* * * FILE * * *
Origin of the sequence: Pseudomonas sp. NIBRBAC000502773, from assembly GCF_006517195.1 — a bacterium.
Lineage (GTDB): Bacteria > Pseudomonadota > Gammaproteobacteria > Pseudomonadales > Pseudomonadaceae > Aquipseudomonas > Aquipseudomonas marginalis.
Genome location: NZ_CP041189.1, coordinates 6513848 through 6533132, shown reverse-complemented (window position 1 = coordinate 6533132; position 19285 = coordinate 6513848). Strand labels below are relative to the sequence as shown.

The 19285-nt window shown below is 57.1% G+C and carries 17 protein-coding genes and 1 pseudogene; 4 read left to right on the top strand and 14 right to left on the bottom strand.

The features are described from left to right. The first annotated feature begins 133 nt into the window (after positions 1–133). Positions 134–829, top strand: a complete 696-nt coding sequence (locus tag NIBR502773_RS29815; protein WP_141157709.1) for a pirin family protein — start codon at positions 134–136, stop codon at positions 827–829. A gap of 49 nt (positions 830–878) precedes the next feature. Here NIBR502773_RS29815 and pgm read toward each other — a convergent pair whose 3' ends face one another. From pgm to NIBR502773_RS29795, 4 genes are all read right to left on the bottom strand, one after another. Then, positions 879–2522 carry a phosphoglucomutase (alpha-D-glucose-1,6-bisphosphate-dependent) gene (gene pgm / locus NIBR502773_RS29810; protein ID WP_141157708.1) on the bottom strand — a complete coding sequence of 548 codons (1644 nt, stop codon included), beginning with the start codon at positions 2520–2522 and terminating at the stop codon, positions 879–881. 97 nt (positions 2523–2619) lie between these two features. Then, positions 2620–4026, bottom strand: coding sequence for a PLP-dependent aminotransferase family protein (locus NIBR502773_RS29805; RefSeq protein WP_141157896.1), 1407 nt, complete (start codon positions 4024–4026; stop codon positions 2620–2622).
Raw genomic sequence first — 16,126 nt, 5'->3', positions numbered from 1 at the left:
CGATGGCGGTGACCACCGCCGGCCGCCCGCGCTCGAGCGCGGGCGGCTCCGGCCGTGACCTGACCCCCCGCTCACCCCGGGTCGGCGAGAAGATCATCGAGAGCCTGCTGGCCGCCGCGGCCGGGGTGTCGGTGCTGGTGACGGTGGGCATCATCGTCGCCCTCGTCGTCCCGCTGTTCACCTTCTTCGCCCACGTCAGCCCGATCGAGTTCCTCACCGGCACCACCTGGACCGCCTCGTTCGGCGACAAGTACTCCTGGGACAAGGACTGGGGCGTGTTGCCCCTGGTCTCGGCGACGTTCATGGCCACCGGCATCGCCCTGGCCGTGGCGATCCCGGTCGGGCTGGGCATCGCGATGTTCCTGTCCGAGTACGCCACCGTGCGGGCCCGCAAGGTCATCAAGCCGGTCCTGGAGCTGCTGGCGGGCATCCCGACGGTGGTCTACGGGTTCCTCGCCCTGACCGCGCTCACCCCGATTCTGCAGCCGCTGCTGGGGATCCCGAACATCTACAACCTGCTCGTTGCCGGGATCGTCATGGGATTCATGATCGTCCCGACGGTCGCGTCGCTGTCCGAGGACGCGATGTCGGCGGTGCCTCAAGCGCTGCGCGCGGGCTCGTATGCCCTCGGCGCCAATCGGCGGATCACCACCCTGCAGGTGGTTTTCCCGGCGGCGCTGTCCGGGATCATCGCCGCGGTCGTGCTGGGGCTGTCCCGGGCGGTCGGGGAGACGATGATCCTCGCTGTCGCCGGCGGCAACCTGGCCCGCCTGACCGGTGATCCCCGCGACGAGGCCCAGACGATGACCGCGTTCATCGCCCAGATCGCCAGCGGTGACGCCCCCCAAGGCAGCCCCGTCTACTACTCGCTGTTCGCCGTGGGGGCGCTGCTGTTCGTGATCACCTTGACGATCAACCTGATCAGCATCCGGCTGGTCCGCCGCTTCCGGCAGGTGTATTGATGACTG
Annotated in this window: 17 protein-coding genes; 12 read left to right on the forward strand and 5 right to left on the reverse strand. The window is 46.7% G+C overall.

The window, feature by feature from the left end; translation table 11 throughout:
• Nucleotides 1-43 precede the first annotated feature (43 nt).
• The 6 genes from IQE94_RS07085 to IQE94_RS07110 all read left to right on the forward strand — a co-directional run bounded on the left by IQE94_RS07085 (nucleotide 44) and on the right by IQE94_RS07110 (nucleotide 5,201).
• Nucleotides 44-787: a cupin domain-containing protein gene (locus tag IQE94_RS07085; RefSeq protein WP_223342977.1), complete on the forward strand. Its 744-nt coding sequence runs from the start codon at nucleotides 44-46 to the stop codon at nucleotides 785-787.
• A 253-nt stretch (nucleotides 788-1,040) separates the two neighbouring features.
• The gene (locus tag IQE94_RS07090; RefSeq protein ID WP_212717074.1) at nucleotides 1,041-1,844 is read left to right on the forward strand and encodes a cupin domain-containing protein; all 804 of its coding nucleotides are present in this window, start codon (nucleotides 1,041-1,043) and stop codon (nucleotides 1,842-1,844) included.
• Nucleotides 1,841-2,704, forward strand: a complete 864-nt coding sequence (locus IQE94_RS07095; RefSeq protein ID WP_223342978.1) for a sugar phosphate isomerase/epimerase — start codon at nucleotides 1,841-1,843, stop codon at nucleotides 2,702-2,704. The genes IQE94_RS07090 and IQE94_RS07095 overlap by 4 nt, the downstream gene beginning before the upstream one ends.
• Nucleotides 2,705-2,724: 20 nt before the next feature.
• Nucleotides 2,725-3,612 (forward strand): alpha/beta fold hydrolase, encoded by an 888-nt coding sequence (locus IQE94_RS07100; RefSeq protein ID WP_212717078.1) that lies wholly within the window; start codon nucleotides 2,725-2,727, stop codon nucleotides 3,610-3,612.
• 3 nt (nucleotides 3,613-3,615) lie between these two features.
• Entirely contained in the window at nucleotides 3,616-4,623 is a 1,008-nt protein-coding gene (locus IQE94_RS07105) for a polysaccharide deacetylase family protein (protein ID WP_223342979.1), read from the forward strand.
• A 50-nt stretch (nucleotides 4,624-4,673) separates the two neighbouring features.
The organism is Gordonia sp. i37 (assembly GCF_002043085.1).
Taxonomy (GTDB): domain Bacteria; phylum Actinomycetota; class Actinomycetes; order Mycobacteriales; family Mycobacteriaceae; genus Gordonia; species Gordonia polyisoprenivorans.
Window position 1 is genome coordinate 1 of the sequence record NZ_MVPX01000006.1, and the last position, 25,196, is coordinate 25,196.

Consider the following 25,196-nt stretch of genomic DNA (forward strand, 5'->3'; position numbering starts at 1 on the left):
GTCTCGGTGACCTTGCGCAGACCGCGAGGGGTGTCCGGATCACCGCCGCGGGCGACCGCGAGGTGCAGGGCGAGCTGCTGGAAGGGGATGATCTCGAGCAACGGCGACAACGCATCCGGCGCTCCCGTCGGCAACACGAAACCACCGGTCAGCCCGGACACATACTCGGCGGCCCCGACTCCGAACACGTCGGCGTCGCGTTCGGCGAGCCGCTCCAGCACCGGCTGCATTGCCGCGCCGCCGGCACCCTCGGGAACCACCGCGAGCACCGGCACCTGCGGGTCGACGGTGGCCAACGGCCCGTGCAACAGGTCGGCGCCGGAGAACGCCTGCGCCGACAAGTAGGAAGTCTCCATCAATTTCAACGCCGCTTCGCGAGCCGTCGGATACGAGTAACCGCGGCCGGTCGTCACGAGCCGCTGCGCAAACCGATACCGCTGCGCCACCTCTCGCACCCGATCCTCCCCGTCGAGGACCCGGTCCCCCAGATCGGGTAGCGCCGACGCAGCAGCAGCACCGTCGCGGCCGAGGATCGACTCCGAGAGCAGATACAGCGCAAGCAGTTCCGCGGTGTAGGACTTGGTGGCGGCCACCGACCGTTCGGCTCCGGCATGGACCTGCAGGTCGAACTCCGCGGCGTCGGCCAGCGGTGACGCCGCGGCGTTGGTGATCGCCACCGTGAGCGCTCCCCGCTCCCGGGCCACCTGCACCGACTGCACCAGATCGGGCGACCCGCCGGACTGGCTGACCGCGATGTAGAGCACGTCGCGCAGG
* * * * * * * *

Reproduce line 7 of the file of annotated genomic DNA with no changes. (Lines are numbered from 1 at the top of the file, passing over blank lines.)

CGATGGCGGTGACCACCGCCGGCCGCCCGCGCTCGAGCGCGGGCGGCTCCGGCCGTGACCTGACCCCCCGCTCACCCCGGGTCGGCGAGAAGATCATCGAGAGCCTGCTGGCCGCCGCGGCCGGGGTGTCGGTGCTGGTGACGGTGGGCATCATCGTCGCCCTCGTCGTCCCGCTGTTCACCTTCTTCGCCCACGTCAGCCCGATCGAGTTCCTCACCGGCACCACCTGGACCGCCTCGTTCGGCGACAAGTACTCCTGGGACAAGGACTGGGGCGTGTTGCCCCTGGTCTCGGCGACGTTCATGGCCACCGGCATCGCCCTGGCCGTGGCGATCCCGGTCGGGCTGGGCATCGCGATGTTCCTGTCCGAGTACGCCACCGTGCGGGCCCGCAAGGTCATCAAGCCGGTCCTGGAGCTGCTGGCGGGCATCCCGACGGTGGTCTACGGGTTCCTCGCCCTGACCGCGCTCACCCCGATTCTGCAGCCGCTGCTGGGGATCCCGAACATCTACAACCTGCTCGTTGCCGGGATCGTCATGGGATTCATGATCGTCCCGACGGTCGCGTCGCTGTCCGAGGACGCGATGTCGGCGGTGCCTCAAGCGCTGCGCGCGGGCTCGTATGCCCTCGGCGCCAATCGGCGGATCACCACCCTGCAGGTGGTTTTCCCGGCGGCGCTGTCCGGGATCATCGCCGCGGTCGTGCTGGGGCTGTCCCGGGCGGTCGGGGAGACGATGATCCTCGCTGTCGCCGGCGGCAACCTGGCCCGCCTGACCGGTGATCCCCGCGACGAGGCCCAGACGATGACCGCGTTCATCGCCCAGATCGCCAGCGGTGACGCCCCCCAAGGCAGCCCCGTCTACTACTCGCTGTTCGCCGTGGGGGCGCTGCTGTTCGTGATCACCTTGACGATCAACCTGATCAGCATCCGGCTGGTCCGCCGCTTCCGGCAGGTGTATTGATGACTG